[3] I was referred by the solicitor for the defender principally to McShane -v- Duryea, 2006 Fam LR 15 where Sheriff Principal Lockhart, while not setting out the law, referred to certain dicta in the English Court of Appeal decision in Payne -v- Payne, [2001] Fam 473. Other cases cited to me, for the pursuer, were Fourman -v- Fourman, 1998 Fam LR 98 (a case of my own) and M -v- M, 2000 Fam LR 84. There appears to be no Scottish authority setting out the law and the factors to be considered in what are sometimes referred to as emigration cases. I was told that there were no cases of a parent seeking to take a child to a non-English speaking country; but I drew attention to one unreported case in this court, Pinkerton -v- Pinkerton, 15 May 2006 (a case of a move to Israel).

[4] The test in this country is what is in the best interests of the child. The solicitors for both parties were agreed on that. Section 11(7) of the 1995 Act stipulates three factors that the court must consider, namely, that the welfare of the child concerned is the paramount consideration, that the court must not make an order unless it would be better for the child that the order be made than that none should be made, and that the court, taking account of the child's age and maturity, must have regard to the views of the child. These are not the only factors. Furthermore, since the best interests of the child is the test, there can be no presumption in favour of or against a specific issue order to allow a child to live abroad.

[5] In deciding whether it is in the best interests of a child to be moved out of the jurisdiction of the court one has to consider what the factors are that have to be weighed in the balance. Having considered the authorities cited, it seems to me that the following factors would be included in considering whether to make such an order.

(1) The reasonableness of the proposed move abroad. In many cases the reason for moving will be for a parent to be with a new partner or because of the parent's or partner's career. In considering reasonableness, the court will give considerable weight to the wish to move of an applicant parent with a residence order iNRespect of the child. This is because as has been said in many cases, including Fourman, above, a child requires security and stability. That is best achieved if the life of the parent with the residence order is also secure and stable. The court will be reluctant to interfere with the right of a person to live where he or she wishes. There is, however, no presumption in favour of that parent or any other person; and the weight to be attached to that parent's wish is still subject to the best interests test.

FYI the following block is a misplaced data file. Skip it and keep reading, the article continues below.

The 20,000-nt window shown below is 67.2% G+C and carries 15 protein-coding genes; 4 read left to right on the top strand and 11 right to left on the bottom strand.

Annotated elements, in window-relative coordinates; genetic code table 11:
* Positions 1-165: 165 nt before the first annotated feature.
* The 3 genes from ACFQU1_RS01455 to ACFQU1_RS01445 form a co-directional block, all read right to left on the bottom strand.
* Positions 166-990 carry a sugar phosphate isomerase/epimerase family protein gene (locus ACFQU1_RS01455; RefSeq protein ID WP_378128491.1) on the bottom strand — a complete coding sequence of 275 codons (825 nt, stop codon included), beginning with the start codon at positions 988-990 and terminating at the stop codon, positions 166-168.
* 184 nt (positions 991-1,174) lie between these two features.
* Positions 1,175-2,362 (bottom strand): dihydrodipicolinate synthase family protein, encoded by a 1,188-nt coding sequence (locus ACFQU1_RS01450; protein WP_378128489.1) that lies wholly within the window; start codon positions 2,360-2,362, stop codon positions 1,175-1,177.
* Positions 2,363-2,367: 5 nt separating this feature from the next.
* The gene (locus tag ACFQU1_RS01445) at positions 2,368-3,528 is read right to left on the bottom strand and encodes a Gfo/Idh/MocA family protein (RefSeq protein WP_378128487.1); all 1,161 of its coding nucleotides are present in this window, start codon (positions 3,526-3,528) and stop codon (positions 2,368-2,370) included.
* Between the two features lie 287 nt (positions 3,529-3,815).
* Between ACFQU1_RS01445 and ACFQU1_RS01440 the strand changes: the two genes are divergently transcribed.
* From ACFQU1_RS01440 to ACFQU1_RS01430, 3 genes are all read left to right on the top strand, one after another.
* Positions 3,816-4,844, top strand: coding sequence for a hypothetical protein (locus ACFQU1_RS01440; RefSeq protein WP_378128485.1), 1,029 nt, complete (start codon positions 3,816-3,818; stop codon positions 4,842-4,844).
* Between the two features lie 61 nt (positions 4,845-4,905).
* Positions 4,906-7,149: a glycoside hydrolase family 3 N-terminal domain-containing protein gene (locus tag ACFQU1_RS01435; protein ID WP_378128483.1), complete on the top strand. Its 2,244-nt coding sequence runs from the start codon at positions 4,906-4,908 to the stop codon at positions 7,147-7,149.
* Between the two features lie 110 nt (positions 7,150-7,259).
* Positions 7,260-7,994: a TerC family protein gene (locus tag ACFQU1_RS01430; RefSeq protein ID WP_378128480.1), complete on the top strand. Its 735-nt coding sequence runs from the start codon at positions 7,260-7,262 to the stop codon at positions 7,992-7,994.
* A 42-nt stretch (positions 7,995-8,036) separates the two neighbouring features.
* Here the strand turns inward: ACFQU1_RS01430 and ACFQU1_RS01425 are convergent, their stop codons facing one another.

(2) The motive of the parent wishing to take the child abroad. To some extent this factor overlaps the reasonableness factor, as a poor or wronGMotive would also be unreasonable and a move to be with a new partner or because of a career, for example, may be reasonable.

(3) The importance of the contact with the other or absent parent in the child's life.

(4) The importance of the child's relationship with siblings, grandparents or other members of the child's extended family who are left behind.

(5) The extent to which contact (if appropriate) is able to be maintained. It is almost inevitable that contact will be affected by a move abroad. It does not follow that because it would be affected to some extent that the move should be refused.

(6) The extent to which the child may gain from a relationship with family members as a result of the proposed move.

(7) The child's views, where he or she is of an age to express them. One must bear in mind that a child may not be able to balance all the factors which an adult would have to consider. Furthermore, one should not be surprised if a child would prefer the current arrangements to continue. One can assume that a child would not wish to lose friends or have contact that he or she enjoys reduced.